English Punctuation: How to Use Commas Correctly
Commas are used to separate a sentence’s elements, to connect independent clauses, to avoid confusion, and much more. Here, we offer a brief, basic guide to using commas correctly.
Using Commas to Separate a Sentence’s Elements
Commas provide clarity, particularly in sentences that contain several different elements.
- Always use commas to separate the elements of a series of three or more things, particularly the last two. “She saddled her horse, hopped on, and rode off into the sunset.”
- You may have learned that it’s not necessary to use a comma before “and” – and that’s fine in most cases. However, there are some times when adding a comma before “and” can help to prevent confusion, particularly when a series of words includes terms that have a tendency to glom together (like spaghetti and meatballs). “He went to the grocery store, where he bought cheese, spaghetti, and meatballs.”
How to use Commas and Conjunctions to Connect Independent Clauses
Conjunctions are words such as and, for, nor, but, yet, and so.
- Use a comma after a conjunction to provide balance. “We drove to the beach, but we left since the parking lot was full.”
- One of the most common comma placement errors is the usage of a comma after a conjunction rather than before: “Nancy’s schedule was very busy but, she always made time to go to the gym.”
Using Commas to Set Off a Sentence’s Introductory Element
While it is not always necessary to use a comma after a sentence’s introductory element, it’s usually a good idea to do so since omission can lead to hesitancy or confusion.
- Notice how the comma in this sentence infuses the words with greater meaning: “While lighting the candles on John’s birthday cake, Susan realized that he would soon be an adult.”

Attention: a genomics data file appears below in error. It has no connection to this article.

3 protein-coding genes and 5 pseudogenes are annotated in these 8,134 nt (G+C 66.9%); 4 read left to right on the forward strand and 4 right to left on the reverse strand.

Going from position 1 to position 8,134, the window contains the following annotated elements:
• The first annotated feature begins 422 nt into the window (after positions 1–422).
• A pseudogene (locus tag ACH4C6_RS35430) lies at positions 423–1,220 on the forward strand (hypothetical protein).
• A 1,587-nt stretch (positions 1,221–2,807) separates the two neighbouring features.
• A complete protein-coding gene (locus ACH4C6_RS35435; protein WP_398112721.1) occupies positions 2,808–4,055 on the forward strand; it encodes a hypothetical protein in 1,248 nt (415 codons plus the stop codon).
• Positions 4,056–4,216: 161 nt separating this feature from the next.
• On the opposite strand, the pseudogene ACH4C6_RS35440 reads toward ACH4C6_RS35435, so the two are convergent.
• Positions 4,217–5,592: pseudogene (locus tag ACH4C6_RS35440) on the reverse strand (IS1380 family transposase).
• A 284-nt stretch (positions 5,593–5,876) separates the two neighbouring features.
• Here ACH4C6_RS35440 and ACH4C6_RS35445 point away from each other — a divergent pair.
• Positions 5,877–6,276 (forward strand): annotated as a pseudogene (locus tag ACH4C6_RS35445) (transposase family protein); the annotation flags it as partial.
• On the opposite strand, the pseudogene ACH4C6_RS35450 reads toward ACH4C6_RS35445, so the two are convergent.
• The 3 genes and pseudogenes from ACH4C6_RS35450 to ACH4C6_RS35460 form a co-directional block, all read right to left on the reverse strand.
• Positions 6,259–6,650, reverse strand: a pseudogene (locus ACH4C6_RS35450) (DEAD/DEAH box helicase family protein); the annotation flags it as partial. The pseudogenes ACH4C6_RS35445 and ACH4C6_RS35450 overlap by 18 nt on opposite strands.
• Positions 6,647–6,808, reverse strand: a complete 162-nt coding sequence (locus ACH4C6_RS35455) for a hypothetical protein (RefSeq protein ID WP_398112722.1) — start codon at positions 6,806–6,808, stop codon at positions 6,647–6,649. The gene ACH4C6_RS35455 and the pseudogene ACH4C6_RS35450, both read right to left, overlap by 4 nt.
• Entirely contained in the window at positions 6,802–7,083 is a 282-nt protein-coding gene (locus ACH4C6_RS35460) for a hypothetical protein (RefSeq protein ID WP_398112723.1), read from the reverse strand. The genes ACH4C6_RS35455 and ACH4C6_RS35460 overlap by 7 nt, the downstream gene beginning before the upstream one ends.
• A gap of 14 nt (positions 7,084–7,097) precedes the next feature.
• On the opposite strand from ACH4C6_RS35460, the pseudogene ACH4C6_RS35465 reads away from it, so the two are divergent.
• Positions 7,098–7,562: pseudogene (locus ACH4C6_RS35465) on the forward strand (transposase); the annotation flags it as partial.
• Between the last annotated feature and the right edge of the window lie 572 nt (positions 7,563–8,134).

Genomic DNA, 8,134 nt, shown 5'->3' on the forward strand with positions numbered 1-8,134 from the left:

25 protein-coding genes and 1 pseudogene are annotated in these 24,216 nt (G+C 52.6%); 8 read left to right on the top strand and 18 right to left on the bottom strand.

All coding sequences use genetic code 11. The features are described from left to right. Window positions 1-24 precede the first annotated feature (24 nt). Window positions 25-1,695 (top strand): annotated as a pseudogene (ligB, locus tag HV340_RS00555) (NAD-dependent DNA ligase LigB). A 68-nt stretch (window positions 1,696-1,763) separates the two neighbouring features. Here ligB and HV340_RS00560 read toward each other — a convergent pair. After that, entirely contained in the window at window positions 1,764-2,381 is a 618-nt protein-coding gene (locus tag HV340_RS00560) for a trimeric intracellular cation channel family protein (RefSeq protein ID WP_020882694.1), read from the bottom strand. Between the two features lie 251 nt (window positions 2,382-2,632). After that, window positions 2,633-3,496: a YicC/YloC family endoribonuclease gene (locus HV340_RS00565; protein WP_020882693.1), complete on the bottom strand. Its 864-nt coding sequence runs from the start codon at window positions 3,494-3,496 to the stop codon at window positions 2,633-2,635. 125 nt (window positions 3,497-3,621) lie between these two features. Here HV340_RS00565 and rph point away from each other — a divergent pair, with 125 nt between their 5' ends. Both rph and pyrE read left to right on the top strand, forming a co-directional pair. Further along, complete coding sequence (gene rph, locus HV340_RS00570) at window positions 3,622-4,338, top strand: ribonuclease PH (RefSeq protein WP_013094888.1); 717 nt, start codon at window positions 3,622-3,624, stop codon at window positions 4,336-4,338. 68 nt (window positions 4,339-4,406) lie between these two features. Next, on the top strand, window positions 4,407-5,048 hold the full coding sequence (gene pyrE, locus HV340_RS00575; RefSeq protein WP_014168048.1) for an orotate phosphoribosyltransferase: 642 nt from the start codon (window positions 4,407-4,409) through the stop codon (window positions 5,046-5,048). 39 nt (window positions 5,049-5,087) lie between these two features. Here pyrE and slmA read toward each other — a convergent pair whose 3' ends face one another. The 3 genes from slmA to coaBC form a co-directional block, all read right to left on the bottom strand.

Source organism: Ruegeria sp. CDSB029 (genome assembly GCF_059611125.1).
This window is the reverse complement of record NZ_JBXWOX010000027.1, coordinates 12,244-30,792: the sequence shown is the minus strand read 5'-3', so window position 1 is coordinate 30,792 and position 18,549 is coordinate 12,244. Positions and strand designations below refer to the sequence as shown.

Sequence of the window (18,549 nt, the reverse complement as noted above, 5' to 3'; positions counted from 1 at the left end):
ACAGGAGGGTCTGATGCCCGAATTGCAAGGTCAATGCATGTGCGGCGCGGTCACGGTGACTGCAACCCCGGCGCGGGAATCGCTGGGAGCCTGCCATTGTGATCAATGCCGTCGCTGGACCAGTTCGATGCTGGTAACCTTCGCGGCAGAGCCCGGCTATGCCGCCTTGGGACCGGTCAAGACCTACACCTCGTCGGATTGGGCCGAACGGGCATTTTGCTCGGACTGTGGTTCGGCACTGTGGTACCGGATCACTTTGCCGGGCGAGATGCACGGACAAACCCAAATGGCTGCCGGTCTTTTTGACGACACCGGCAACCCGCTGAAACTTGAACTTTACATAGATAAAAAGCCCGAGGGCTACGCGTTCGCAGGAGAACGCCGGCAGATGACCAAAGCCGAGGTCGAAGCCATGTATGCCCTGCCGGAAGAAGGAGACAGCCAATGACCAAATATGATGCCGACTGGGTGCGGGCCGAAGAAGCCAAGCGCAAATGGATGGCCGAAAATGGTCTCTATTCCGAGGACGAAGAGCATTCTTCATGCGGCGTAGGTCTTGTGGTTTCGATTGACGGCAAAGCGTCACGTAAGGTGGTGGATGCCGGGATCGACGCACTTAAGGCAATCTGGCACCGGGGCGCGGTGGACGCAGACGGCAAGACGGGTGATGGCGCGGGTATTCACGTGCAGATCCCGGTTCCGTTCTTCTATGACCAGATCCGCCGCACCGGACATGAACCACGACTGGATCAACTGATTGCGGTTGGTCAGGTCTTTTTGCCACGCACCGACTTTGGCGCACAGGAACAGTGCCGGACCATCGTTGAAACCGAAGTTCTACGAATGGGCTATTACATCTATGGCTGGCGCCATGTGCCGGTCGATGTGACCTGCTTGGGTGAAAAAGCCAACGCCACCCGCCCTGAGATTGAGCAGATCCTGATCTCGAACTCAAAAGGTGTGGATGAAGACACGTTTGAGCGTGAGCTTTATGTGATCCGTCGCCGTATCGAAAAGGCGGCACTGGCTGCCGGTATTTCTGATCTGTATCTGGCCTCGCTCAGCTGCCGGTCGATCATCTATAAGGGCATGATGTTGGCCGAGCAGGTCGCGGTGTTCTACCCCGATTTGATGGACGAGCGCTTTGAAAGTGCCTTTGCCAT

If you are ever in doubt about whether to use a comma after an introductory element, err on the side of caution and insert a comma – it’s never incorrect to do so.
Using Commas to Accentuate Parenthetical Elements
Parenthetical elements, or added information, increase a sentence’s value by providing additional information that isn’t necessary for getting one’s point across, but that is worth stating.
- In this sentence, the parenthetical element is italicized: “The North River Bridge, which was built in 1902, collapsed on Saturday.”
In the example above, the parenthetical information provides the reader with a sense of context that helps provide insight into the cause of the bridge’s collapse.
When writing about locations, such as cities, states, and nations, treat the middle element as parenthetical. For example:
- We visited Bozeman, Montana, last summer.
- London, England, is a destination everyone should visit at least once.
When the state or nation takes on a possessive form, the rule no longer applies. For example:
- Williamsburg, Virginia’s connection with our nation’s history is well-known.
In addition, the second comma is dropped when the location’s name is compounded, as follows:
- Facebook, as a Boston, Massachusetts-based company, is now known throughout the world.
Using Commas to Frame Quoted Elements
Many writers use quoted material rarely, if ever. Because it’s fairly uncommon to use quotes in everyday writing, this rule can be difficult to remember. If ever in doubt, find a page from an article that incorporates several quotations and uses it as a model for constructing sentences with quotes.
- “The question is,” said Mary, “why it is possible to make the same words mean many things.”
- In Lectures in America, Gertrude Stein writes, “A long complicated sentence should force itself upon you.”
As the above examples illustrate, commas generally separate quotes from the remainder of the sentence, which usually introduces or explains the quotation.
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